Don't Tell Me Their Names

Dear News Media,

Tell me all you want about the innocent victims that died in Colorado over the weekend. But I don’t want to know the names of the persons who showed up at YWAM or New Life with guns in their hands and murder in their hearts. I don’t want to know details of their troubled past. I don’t want to hear their former landlords, neighbors and teachers talk about how “quiet” they were.

I don’t want to see their faces on television.

Right after the shootings at Virginia Tech, your colleagues at NBC News found that the killer had mailed them what amounts to a “Press Kit” complete with video, photos and background information. It was clear that part of this nut’s motivation was to be a media star. And, in spite of pleas from numerous quarters, NBC obliged him. And all the other news organizations quickly followed suit.

At that time, many warned that giving a mass murderer that kind of publicity would inspire others. We are, after all, in an era in which everyone’s highest aspiration seems to be to “become famous”– a reality television star.  For example, Hugh Hewitt predicted that NBC’s decision would incentivize copycats. Columnist Jack Kelly wrote: “For the sake of a few dollars more, NBC has brought closer the day of the next public mass killing in America.”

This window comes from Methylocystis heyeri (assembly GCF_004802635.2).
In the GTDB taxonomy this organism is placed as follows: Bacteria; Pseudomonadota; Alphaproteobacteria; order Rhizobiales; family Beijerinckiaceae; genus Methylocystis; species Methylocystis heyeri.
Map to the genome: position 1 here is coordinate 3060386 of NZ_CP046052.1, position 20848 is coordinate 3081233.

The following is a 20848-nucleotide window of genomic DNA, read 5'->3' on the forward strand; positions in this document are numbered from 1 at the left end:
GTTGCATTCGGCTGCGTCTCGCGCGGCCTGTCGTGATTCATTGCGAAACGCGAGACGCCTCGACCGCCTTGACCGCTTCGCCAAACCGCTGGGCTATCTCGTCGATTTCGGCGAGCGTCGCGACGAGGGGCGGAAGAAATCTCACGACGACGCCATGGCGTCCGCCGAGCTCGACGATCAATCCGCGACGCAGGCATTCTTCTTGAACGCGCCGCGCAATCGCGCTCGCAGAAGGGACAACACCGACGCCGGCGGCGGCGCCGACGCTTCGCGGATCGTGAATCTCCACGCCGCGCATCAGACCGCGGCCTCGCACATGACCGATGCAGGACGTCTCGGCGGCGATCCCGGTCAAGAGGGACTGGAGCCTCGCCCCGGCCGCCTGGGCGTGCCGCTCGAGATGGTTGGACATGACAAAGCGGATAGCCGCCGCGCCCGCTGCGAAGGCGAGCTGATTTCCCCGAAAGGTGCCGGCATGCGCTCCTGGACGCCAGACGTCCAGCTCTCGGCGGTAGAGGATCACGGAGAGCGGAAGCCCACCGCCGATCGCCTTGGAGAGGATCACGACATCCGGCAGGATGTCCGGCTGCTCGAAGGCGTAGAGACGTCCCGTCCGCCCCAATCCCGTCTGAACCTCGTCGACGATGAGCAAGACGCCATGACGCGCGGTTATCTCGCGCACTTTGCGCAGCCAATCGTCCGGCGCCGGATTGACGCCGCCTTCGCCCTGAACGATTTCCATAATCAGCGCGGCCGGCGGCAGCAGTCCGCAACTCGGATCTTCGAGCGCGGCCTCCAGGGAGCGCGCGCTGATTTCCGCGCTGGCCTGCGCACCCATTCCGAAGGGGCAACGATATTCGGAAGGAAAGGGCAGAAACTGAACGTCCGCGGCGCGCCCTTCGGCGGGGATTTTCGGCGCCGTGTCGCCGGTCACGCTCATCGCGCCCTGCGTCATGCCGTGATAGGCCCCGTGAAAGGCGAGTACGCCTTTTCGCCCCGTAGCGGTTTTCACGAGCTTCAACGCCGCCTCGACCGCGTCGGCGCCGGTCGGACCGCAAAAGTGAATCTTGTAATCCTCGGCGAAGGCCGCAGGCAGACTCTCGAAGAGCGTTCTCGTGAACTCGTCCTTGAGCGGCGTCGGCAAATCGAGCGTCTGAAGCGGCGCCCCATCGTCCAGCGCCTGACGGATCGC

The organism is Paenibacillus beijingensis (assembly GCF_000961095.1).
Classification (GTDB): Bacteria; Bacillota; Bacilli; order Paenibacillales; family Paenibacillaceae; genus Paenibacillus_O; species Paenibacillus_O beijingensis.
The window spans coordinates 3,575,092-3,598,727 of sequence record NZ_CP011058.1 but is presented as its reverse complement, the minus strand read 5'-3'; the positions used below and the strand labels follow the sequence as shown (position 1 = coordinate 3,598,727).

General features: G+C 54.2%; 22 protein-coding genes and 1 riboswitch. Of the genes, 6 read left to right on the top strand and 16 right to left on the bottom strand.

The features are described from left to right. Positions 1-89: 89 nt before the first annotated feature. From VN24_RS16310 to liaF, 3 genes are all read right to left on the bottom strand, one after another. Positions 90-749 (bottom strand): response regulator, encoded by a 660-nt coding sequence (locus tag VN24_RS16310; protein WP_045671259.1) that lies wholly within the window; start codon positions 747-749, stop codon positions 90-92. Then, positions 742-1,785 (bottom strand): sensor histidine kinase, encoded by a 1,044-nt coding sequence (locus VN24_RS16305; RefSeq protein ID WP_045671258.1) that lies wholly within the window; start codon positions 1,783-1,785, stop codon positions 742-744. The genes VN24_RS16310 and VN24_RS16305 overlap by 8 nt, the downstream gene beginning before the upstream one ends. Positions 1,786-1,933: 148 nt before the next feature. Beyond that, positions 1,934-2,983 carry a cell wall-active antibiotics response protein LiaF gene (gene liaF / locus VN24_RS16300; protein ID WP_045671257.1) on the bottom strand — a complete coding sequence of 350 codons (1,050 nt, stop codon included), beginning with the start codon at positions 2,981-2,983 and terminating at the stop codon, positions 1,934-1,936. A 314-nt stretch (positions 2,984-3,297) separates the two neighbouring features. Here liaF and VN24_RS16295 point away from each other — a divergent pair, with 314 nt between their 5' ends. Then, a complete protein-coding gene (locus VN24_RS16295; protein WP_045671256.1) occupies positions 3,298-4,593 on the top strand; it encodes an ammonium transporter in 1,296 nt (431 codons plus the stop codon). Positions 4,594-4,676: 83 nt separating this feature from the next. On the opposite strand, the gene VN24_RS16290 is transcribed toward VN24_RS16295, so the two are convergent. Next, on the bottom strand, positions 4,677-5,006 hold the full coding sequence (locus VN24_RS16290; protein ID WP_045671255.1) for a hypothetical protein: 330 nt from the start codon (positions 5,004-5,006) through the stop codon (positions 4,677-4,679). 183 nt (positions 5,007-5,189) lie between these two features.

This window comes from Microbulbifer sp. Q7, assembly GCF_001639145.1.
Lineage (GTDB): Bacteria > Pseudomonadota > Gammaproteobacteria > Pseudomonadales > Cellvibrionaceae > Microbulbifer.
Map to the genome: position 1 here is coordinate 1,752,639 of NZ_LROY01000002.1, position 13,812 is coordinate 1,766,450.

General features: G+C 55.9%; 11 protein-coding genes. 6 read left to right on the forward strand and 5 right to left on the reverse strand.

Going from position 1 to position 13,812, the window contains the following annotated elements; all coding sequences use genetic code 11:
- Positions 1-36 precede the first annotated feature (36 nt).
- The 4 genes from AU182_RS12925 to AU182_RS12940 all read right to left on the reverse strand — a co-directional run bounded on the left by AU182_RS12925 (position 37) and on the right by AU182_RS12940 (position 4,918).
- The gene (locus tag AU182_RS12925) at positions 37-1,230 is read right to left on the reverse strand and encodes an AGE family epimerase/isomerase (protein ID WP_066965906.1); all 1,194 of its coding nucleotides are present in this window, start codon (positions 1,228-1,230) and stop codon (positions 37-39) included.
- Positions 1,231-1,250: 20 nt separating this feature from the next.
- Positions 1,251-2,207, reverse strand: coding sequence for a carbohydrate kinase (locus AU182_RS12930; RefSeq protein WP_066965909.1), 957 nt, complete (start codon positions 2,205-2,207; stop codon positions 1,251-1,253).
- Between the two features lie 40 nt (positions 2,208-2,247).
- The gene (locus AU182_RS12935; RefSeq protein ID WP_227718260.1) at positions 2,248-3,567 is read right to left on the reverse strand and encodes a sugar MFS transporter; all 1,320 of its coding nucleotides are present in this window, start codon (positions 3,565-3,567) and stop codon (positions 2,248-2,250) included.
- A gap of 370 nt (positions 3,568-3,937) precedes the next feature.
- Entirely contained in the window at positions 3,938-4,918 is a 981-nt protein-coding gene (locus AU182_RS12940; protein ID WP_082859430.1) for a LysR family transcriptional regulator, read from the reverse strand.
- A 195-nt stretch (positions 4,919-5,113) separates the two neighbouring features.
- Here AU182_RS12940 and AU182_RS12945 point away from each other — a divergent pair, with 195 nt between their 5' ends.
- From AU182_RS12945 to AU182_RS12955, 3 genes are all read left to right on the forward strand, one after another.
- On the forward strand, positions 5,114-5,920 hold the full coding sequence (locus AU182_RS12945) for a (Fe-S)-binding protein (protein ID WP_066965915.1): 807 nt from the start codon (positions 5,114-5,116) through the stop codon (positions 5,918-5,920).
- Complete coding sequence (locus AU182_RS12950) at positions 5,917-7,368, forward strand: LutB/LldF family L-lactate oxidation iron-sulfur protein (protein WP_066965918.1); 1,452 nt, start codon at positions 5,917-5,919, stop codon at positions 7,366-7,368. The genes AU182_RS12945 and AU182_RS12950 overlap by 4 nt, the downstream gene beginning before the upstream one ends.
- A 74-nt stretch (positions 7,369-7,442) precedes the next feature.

So when a “troubled” kid shot a bunch of strangers in an Omaha shopping mall a few weeks ago, he left a note behind saying, “I will be (expletive) famous.” And he told a friend he “wanted to go out like a star.”

I wonder where he got such an idea?